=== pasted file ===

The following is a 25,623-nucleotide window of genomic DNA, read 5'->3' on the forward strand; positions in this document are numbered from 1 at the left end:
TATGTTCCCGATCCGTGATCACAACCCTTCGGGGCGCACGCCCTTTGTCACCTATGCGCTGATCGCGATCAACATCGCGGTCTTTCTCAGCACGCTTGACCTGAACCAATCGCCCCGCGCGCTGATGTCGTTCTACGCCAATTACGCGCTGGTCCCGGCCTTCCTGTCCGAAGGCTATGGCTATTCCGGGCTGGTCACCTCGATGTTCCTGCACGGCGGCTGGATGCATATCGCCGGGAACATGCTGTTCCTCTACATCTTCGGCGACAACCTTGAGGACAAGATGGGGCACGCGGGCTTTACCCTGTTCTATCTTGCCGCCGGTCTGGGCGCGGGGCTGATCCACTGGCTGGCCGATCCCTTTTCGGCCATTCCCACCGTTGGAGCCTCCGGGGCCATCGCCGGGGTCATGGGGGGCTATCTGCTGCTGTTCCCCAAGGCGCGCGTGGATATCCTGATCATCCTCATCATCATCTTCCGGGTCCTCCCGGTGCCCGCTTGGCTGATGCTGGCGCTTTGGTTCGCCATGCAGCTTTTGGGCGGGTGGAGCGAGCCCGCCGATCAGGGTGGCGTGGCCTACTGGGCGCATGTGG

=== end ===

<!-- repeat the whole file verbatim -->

The following is a 25,623-nucleotide window of genomic DNA, read 5'->3' on the forward strand; positions in this document are numbered from 1 at the left end:
TATGTTCCCGATCCGTGATCACAACCCTTCGGGGCGCACGCCCTTTGTCACCTATGCGCTGATCGCGATCAACATCGCGGTCTTTCTCAGCACGCTTGACCTGAACCAATCGCCCCGCGCGCTGATGTCGTTCTACGCCAATTACGCGCTGGTCCCGGCCTTCCTGTCCGAAGGCTATGGCTATTCCGGGCTGGTCACCTCGATGTTCCTGCACGGCGGCTGGATGCATATCGCCGGGAACATGCTGTTCCTCTACATCTTCGGCGACAACCTTGAGGACAAGATGGGGCACGCGGGCTTTACCCTGTTCTATCTTGCCGCCGGTCTGGGCGCGGGGCTGATCCACTGGCTGGCCGATCCCTTTTCGGCCATTCCCACCGTTGGAGCCTCCGGGGCCATCGCCGGGGTCATGGGGGGCTATCTGCTGCTGTTCCCCAAGGCGCGCGTGGATATCCTGATCATCCTCATCATCATCTTCCGGGTCCTCCCGGTGCCCGCTTGGCTGATGCTGGCGCTTTGGTTCGCCATGCAGCTTTTGGGCGGGTGGAGCGAGCCCGCCGATCAGGGTGGCGTGGCCTACTGGGCGCATGTGG